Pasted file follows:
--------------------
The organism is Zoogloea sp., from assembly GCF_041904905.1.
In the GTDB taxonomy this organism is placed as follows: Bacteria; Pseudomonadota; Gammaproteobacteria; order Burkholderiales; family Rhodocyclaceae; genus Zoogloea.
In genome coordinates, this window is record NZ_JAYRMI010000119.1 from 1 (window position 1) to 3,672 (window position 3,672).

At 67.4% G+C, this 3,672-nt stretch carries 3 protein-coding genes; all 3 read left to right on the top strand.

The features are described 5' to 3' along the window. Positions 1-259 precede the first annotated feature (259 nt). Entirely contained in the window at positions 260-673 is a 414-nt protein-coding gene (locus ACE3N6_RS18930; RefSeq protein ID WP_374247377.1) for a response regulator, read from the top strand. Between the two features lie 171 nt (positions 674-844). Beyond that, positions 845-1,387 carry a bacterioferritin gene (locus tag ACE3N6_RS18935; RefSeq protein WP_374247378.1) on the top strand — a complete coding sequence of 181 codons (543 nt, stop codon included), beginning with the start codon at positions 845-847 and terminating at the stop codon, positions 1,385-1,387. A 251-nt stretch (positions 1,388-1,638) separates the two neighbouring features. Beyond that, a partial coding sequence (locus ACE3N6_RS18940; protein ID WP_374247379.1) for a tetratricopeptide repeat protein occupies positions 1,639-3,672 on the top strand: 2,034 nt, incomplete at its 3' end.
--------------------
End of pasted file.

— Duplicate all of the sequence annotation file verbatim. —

The organism is Zoogloea sp., from assembly GCF_041904905.1.
In the GTDB taxonomy this organism is placed as follows: Bacteria; Pseudomonadota; Gammaproteobacteria; order Burkholderiales; family Rhodocyclaceae; genus Zoogloea.
In genome coordinates, this window is record NZ_JAYRMI010000119.1 from 1 (window position 1) to 3,672 (window position 3,672).

At 67.4% G+C, this 3,672-nt stretch carries 3 protein-coding genes; all 3 read left to right on the top strand.

The features are described 5' to 3' along the window. Positions 1-259 precede the first annotated feature (259 nt). Entirely contained in the window at positions 260-673 is a 414-nt protein-coding gene (locus ACE3N6_RS18930; RefSeq protein ID WP_374247377.1) for a response regulator, read from the top strand. Between the two features lie 171 nt (positions 674-844). Beyond that, positions 845-1,387 carry a bacterioferritin gene (locus tag ACE3N6_RS18935; RefSeq protein WP_374247378.1) on the top strand — a complete coding sequence of 181 codons (543 nt, stop codon included), beginning with the start codon at positions 845-847 and terminating at the stop codon, positions 1,385-1,387. A 251-nt stretch (positions 1,388-1,638) separates the two neighbouring features. Beyond that, a partial coding sequence (locus ACE3N6_RS18940; protein ID WP_374247379.1) for a tetratricopeptide repeat protein occupies positions 1,639-3,672 on the top strand: 2,034 nt, incomplete at its 3' end.